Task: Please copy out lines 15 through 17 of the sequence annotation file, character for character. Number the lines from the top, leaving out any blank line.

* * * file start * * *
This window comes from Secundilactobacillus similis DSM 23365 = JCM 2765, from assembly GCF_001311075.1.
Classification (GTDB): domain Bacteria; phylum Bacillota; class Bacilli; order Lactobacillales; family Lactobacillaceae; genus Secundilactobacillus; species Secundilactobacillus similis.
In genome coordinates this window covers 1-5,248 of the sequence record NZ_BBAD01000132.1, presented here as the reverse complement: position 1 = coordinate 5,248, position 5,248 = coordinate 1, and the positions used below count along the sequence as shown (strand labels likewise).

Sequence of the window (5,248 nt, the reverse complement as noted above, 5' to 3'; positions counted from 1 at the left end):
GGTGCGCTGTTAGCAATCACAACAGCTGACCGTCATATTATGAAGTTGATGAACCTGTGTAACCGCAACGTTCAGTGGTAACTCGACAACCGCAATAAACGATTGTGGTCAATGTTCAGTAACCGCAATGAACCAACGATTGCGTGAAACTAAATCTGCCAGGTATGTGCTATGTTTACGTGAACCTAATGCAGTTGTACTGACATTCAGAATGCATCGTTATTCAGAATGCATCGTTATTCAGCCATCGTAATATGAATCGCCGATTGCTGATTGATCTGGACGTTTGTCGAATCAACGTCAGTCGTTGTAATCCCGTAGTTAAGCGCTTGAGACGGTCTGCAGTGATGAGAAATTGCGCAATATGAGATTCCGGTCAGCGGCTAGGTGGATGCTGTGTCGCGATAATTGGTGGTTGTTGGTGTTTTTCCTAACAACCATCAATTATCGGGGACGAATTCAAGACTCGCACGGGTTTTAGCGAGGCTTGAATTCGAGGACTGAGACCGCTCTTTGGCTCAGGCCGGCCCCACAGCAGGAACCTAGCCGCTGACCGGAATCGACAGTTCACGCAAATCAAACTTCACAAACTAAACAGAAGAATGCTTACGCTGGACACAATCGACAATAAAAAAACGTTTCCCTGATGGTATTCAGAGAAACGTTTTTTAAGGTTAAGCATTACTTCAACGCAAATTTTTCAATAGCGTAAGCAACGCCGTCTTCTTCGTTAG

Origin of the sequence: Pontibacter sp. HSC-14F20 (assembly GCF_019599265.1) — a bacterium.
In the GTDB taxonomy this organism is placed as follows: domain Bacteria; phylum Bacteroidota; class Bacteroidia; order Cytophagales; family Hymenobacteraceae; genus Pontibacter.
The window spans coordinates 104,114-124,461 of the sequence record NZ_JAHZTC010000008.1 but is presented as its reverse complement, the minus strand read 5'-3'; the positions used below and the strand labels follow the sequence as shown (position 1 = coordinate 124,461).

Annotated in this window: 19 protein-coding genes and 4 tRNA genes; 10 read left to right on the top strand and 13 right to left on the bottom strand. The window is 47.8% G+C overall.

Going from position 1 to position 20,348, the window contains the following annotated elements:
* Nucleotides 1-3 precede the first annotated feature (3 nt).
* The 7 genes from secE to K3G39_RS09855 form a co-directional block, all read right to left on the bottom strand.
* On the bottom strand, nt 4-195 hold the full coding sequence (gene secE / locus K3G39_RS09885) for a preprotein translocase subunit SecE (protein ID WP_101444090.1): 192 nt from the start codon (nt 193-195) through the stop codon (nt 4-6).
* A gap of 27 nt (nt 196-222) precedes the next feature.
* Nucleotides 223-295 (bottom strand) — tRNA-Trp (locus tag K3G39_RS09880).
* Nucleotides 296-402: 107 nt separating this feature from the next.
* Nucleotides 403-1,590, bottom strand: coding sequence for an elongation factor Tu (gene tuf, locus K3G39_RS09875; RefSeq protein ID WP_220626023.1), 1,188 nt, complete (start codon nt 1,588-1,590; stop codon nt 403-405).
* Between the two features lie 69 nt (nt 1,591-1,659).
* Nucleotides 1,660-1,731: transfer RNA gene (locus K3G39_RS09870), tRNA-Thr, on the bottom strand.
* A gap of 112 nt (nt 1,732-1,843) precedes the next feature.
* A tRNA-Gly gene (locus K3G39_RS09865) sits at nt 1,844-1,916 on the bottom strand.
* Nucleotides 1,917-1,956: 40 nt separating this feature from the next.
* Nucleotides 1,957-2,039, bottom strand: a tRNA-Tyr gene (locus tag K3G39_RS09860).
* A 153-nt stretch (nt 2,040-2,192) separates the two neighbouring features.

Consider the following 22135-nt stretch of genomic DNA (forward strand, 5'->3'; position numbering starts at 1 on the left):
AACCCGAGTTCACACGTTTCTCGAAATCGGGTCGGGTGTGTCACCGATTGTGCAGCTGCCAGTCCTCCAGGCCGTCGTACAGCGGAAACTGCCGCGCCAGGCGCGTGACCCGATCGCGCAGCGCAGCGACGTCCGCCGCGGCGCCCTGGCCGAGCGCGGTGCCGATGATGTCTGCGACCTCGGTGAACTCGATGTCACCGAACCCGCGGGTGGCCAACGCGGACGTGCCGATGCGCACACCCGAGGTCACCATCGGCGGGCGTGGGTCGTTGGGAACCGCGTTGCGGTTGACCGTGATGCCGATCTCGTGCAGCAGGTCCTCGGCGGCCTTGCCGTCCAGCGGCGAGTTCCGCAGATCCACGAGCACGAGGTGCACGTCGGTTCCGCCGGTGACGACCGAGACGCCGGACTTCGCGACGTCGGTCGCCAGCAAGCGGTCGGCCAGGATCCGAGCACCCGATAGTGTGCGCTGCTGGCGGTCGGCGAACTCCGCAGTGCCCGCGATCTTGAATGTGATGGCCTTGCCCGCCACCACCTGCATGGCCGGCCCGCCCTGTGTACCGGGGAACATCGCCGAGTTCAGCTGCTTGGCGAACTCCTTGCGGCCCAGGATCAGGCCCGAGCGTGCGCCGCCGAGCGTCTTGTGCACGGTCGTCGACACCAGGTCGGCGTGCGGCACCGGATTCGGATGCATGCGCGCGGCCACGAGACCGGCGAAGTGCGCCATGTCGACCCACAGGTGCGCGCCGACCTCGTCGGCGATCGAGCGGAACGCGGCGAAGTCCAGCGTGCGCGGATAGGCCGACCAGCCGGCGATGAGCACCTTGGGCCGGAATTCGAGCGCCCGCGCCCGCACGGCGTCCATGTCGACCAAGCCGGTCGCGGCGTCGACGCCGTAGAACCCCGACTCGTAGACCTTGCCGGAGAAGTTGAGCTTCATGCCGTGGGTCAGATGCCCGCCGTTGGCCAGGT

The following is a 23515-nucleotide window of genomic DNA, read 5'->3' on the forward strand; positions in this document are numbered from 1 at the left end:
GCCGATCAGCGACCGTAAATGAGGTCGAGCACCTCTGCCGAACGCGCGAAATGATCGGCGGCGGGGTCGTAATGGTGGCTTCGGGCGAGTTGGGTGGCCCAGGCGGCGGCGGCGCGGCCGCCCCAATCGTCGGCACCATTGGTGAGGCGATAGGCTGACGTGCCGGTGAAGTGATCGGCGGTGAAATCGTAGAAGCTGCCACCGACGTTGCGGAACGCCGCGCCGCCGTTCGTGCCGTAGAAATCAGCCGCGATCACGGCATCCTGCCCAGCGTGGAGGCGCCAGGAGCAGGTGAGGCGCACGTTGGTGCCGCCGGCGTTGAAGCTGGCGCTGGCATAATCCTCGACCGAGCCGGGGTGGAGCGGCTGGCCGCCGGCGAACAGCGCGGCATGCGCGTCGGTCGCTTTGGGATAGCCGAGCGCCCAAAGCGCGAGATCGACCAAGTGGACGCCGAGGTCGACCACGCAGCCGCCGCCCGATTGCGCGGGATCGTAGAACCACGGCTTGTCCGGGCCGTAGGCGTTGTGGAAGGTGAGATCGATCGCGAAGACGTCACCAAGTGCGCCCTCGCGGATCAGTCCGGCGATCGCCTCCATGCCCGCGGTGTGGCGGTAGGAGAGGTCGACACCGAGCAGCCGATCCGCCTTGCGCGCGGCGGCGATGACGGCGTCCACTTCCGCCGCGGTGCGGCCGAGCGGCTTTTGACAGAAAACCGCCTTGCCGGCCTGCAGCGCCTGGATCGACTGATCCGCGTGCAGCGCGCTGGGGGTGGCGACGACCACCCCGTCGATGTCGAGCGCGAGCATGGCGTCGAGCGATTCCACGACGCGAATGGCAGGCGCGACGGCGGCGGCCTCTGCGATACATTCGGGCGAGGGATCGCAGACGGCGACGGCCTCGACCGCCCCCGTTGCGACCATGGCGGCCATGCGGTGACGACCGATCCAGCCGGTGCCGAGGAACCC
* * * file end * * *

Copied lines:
* Nucleotides 223-295 (bottom strand) — tRNA-Trp (locus tag K3G39_RS09880).
* Nucleotides 296-402: 107 nt separating this feature from the next.
* Nucleotides 403-1,590, bottom strand: coding sequence for an elongation factor Tu (gene tuf, locus K3G39_RS09875; RefSeq protein ID WP_220626023.1), 1,188 nt, complete (start codon nt 1,588-1,590; stop codon nt 403-405).